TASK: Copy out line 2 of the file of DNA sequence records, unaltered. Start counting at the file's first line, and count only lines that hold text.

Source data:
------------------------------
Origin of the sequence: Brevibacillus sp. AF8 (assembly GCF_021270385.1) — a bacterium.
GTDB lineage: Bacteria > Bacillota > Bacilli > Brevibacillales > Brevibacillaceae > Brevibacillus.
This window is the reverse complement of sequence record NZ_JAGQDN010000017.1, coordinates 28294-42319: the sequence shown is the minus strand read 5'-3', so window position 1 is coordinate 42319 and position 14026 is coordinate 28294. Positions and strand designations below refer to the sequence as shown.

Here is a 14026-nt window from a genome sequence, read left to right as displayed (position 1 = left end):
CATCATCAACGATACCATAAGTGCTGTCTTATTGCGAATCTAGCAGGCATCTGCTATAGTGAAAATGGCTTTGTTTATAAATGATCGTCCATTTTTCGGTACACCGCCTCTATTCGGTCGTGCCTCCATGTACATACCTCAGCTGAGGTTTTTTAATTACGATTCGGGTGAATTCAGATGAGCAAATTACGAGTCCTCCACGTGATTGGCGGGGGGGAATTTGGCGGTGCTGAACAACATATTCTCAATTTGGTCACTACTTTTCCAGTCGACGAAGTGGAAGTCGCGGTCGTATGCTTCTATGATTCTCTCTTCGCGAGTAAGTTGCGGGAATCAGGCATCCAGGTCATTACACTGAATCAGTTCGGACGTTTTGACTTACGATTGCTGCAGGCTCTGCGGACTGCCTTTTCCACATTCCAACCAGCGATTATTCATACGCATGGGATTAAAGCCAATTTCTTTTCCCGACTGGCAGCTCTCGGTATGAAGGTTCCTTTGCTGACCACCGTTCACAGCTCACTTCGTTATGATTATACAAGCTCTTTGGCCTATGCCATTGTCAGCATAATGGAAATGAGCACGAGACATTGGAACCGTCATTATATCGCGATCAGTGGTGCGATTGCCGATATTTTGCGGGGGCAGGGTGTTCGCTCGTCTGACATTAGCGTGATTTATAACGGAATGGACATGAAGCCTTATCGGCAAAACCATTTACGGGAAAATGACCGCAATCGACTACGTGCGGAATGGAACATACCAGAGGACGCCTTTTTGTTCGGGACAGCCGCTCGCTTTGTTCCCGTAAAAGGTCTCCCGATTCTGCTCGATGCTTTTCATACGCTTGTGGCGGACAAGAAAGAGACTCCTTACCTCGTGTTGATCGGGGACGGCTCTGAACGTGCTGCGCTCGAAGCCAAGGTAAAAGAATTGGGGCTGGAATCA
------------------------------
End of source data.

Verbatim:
GTDB lineage: Bacteria > Bacillota > Bacilli > Brevibacillales > Brevibacillaceae > Brevibacillus.